Hunter Herald 80B

Based On 8 Reviews

Heat Output: 26kw Flue Diameter: 175mm (7") Fuel Type: Woodburning or Multifuel Stove Material: Steel Flue Exit Options: Top or Rear Height: 820mm Width: 770mm Depth: 545mm

Hunter Herald 80B Wood/Multifuel

Hunter Herald 80B Stove Review

New to the Hunter range of stoves is the impressive Herald 80B, a large wood burning stove with an exceptional heating capacity, suitable for large properties. The Hunter Herald 80B multi-fuel stove has been creatively designed to combine the latest in stove technology with traditional good looks and values.

Hunter Herald 80B Wood/Multifuel, 8.8 out of 10 based on 5 ratings

8 Reviews to “Hunter Herald 80B Wood/Multifuel”

  1. Scott Tait

    June 7th, 2011
    Overall Stove Rating
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    Quality Of Door Lock/Handle
    Ease Of Ash Removal
    Recommend To A Friend?

    Very happy with our purchase and meets our needs and adequately heats our 11 radiators and large hot water tank very well. We bought the additional thermostat which never worked properly so it was removed and we are happy with the controlability.
    It has been in use almost constantly and the pin in door hinge is slightly loose. The ash pans are good but a build up of ash colects at the sides and has to be removed with shovel.Airwash system is ok but have seen better. Overal a fair buy from limited options for the size of central heating we required.

  2. Joan Sadler

    November 18th, 2011
    Overall Stove Rating
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    Ease Of Use
    Ease Of Ignition
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    Refuelling Time
    Performance Of Airwash
    Quality Of Door Lock/Handle
    Ease Of Ash Removal
    Recommend To A Friend?

    We had spent months studying the details of various multi-fuel stoves to make the best decision we could about the ‘stove’ that would be adequate for our home use, for hot water and central heating for 10 radiators. When it arrived, although we had measured etc. the size of the stove seemed enormous, and the plumber and my husband could NOT lift it into position. It was a 3 man job to put it in place! EVERY MINUTE OF THE STRUGGLE WAS WORTH IT. My husband says it’s a labour-of-love to deal with, because it has far surpassed our expectations.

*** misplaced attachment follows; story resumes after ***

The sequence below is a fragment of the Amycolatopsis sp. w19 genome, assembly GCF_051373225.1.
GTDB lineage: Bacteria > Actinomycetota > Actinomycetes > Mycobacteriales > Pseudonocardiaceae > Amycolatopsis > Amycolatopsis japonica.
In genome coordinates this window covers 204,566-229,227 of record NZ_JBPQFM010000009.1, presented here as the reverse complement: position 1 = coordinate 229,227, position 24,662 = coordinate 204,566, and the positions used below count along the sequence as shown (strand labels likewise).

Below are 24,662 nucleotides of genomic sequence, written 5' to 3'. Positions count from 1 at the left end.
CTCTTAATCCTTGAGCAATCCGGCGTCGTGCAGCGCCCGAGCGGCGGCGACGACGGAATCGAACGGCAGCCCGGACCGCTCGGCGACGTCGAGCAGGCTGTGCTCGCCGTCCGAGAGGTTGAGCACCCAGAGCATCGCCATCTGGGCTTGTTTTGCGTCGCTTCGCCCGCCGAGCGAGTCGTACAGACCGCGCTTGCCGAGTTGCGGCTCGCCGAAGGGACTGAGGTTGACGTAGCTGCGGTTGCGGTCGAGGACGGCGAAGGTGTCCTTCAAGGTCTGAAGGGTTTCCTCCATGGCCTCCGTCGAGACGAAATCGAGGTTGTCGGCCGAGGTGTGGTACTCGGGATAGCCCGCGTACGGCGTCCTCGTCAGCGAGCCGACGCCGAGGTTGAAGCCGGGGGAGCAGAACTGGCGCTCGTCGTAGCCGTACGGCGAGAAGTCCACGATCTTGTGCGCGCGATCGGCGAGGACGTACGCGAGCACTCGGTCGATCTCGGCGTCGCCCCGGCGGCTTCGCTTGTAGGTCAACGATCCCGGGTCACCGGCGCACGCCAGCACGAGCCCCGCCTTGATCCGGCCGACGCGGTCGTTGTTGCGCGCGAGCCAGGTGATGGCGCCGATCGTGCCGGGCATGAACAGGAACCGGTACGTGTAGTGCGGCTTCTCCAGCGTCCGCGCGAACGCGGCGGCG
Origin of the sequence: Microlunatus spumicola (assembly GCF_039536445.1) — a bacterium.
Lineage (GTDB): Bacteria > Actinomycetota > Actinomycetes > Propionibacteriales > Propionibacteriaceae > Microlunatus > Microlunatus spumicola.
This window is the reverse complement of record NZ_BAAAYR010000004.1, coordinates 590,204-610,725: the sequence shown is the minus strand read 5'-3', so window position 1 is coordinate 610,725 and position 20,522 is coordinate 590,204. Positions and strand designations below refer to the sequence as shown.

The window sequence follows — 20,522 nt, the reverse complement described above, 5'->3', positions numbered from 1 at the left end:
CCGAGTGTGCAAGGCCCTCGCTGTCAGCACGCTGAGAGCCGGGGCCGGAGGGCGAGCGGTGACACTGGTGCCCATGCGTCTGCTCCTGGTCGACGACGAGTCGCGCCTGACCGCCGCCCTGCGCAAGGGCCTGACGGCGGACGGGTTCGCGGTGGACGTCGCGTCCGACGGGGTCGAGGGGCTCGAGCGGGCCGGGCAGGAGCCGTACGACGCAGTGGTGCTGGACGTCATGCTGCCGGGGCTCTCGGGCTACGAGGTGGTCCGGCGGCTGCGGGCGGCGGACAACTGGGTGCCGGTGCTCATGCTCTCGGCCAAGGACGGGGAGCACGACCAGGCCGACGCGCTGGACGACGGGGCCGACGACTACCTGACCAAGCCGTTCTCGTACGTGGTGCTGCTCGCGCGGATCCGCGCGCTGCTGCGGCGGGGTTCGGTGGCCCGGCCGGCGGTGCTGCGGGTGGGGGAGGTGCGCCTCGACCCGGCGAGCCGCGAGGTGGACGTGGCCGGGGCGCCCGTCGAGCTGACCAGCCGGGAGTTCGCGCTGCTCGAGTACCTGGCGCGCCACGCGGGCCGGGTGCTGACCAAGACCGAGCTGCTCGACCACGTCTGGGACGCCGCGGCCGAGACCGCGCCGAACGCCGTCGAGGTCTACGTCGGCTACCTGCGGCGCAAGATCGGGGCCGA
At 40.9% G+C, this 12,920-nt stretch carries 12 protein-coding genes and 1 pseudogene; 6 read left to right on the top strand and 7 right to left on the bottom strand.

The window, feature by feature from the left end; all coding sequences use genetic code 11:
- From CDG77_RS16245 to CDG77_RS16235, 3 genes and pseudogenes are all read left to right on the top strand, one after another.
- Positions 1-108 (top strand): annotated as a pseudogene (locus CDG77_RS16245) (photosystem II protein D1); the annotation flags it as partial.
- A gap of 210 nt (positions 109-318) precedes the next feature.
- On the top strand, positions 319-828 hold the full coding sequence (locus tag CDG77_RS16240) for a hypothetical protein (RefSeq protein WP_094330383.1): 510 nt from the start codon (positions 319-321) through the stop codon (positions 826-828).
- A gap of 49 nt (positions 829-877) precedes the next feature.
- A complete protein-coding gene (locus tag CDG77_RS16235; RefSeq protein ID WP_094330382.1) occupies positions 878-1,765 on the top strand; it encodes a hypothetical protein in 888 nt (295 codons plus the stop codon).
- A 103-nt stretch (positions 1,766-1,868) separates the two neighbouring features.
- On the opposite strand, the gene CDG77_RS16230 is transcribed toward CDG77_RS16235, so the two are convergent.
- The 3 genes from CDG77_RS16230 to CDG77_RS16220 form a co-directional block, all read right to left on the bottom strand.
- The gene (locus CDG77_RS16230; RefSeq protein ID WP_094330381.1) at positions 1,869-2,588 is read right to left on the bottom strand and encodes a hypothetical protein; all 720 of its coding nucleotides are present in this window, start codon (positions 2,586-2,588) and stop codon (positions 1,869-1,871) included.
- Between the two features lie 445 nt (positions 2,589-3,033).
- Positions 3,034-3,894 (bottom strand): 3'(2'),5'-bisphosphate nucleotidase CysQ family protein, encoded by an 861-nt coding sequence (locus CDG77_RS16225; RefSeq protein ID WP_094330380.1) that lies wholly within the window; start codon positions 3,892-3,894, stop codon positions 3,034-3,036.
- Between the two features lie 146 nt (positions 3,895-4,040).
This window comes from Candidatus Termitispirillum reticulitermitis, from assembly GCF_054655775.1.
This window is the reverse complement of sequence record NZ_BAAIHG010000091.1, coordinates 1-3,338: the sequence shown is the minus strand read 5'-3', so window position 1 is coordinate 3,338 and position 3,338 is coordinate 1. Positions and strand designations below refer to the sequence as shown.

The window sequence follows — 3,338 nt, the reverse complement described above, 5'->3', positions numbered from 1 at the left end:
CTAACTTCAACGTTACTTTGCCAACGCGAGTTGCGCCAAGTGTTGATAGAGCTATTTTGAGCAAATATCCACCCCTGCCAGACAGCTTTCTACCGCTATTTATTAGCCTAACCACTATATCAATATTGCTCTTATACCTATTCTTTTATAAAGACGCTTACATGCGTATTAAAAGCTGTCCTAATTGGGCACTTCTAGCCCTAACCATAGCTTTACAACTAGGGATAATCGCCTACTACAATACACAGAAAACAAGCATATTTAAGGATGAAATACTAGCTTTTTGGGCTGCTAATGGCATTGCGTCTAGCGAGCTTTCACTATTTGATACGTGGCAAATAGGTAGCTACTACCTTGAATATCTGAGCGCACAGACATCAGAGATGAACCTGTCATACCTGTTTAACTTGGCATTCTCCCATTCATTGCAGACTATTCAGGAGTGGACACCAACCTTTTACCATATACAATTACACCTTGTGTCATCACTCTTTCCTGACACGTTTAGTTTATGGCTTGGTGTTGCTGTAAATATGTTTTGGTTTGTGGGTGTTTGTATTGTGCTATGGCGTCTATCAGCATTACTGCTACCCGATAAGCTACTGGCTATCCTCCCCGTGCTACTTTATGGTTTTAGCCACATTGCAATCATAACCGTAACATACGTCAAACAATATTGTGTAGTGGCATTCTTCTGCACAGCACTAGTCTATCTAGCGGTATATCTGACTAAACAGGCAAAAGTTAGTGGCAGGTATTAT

The thermostat we added works well, and we don’t have to heap up a ‘Big’ fire to ensure sufficiency for plenty of hot water and a warm house. We use smolkeless fuel (ovoids) and sometimes burn logs. Both work well. It is situated in our kitchen, and I like to see the fire so take care that the window doors are cleaned regularly. Now I wish that I had paid the extra and had the ‘brass’ handles, because I enjoy looking at it so much, it’s the heart of the home! Without any doubt I can honestly recommend it to my friends.

  3. j leyton

    December 7th, 2011

    This has been a total disaster.

    Despite burning between 30 & 40 logs a day our house remains cold (and we haven’t even had any really cold weather yet this year)

    Burning seasoned hardwood logs, the fire usually starts up OK – thanks to a brilliant, but ridiculously expensive, Grenadier firelighter. However it takes ages to get up to a temperature that is high enough to bring in the Central Heating circulation pump. When it does, that drags the temperature back down and the pump stops again.

    Spoke to the supplier and they, basically, said it’s just a metal box and there’s nothing we can do.

    One very, very disappointed log burner user – especially as we had such promising expectations.

  4. Peter Blenkinsop

    January 16th, 2012
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    Quality Of Door Lock/Handle
    Ease Of Ash Removal
    Recommend To A Friend?

    Essentially we like the fire and the way it works. It does have to be well filled with wood, we use Douglas Fir in preference as it burns quickly and hot. Coal is also fine but costs!.

    The door handle does its job but is a little fiddly. Not a major issue but a minor quibble.

    We got a flue damper and that works well keeping the fire in all night. We have only tried this with coal but i guess it would work if you were willing to burn oak or another long lasting hardwood.